Commenter NVFisherman expressed his take on mining with, "A pretty bad PR piece. The fact remains that the royalties the mining industries pays are a joke. Look at what the royalties the mining companies pay to various regions of Australia. The mining companies which are largely owned by foreign interests can easily afford to pay more..a lot more."

    Many of those working in the mining industry are outsiders, and they are making the nice compensation figures. Where the mining stops, they pull up stakes and move back to their "real homes" in other states or countries. Sure, you have a few locals driving haulers, delivering fuel and goods at lower wages, then their jobs disappear when mining stops. Then what? It is a boom and bust industry, and it pays a pittance back to the State of Nevada and its People in return for the wealth it exploits.

    As the previous Governor Bob Miller long ago stated, "Mining does not pay its fair share," way back in 1989. It never has, anyway you cut it.

    So quit the lies and propaganda, mining. The People of Nevada have heard enough.

    Blessings and Peace,
    Star

  2. It's interesting that Mr Crowley should use 2011 in talking about gold taxes. That was the year gold reached an all-time high price - in September it was $1921/oz. Today it is $1592, an 18% drop in a year and a half. Yes, mining creates job, but hardly even semi-permanent ones, mining is notorious for its boom/bust cycles - sometimes with just 2-3 years between a peak and a bottom. Nevada must set its taxes at a point that will not only cover current expenses during a boom, but also cover future expenses for cleaning up after the boom moves on. It's almost impossible to find a house in Elko, today. Who will pay to remove all the new construction once Newmont, Barrick, and the others move on? Those of us who are actually permanent residents? Just as we're now paying to clean up a century of mining's abuses?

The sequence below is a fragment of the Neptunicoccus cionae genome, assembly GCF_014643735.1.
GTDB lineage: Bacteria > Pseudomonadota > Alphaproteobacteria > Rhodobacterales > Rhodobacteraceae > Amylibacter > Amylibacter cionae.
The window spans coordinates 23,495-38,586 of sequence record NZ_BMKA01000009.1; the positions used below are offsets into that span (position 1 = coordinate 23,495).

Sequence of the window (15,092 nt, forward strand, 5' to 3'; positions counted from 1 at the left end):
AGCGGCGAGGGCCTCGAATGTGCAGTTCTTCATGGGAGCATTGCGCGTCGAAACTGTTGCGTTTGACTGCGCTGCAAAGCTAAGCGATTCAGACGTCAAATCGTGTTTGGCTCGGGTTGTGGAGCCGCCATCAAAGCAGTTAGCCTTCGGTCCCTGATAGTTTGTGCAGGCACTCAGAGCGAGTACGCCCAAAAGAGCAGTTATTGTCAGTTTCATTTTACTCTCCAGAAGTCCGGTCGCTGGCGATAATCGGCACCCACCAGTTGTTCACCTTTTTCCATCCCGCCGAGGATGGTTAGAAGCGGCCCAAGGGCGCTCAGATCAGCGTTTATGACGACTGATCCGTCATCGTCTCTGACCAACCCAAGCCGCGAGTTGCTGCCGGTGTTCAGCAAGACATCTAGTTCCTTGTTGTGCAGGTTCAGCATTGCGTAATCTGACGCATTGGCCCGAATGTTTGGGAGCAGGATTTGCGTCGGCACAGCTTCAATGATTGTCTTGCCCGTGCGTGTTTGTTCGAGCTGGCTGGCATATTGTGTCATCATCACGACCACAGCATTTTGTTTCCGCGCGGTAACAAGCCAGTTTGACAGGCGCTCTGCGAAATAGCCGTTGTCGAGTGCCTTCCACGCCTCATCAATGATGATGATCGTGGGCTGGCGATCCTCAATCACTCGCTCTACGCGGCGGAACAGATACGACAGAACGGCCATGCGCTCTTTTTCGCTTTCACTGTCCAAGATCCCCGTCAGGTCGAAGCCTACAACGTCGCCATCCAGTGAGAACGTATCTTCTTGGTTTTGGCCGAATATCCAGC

3. According to the Reno Gazette Journal Mar 5 2013, the taxes paid represent only 2.3% of gross proceeds:

    "In 2011, Nevada's gold mining industry produced approximately $8.8 billion in gross revenue, Republicans said. On this revenue, $97 million was paid to the state's general fund in net proceeds, along with another $106 million paid to local government in net proceeds. This totals approximately 2.3% of gross revenues, Republicans said."

    "In contrast, Nevada's gaming industry in 2012 produced $10.8 billion in gross revenues and paid $694 million. This amounts to 6.6% of gross revenues. The top-tier tax rate is 6.75% of gross gaming revenues."

    If the gaming industry pays around 6.6% of their gross revenues, thats about 3X more than mining - and Nevada's gaming industry pays only HALF of National averages. The top-tier tax rate for mining is no where near gaming.

    The overwhelming bulk of the mining proceeds go to Canada and other foreign countries. Canada (Barrick, Ontario) AND Australia (Rio Tinto) HAVE universal health care - thanks in part to Nevada mineral resources.

    And I pay $1700 a year in property taxes on a house that has a negative value of $46,000, that much less than what it cost 10 years ago.

    So thank you, Nevada Mining for all your concern! I'm certain there will be empty pits, rotting carcasses of birds and fish in stagnant water ponds, and no footprints left behind when the minerals run out. So Corporations are people? Not when it comes to taxation.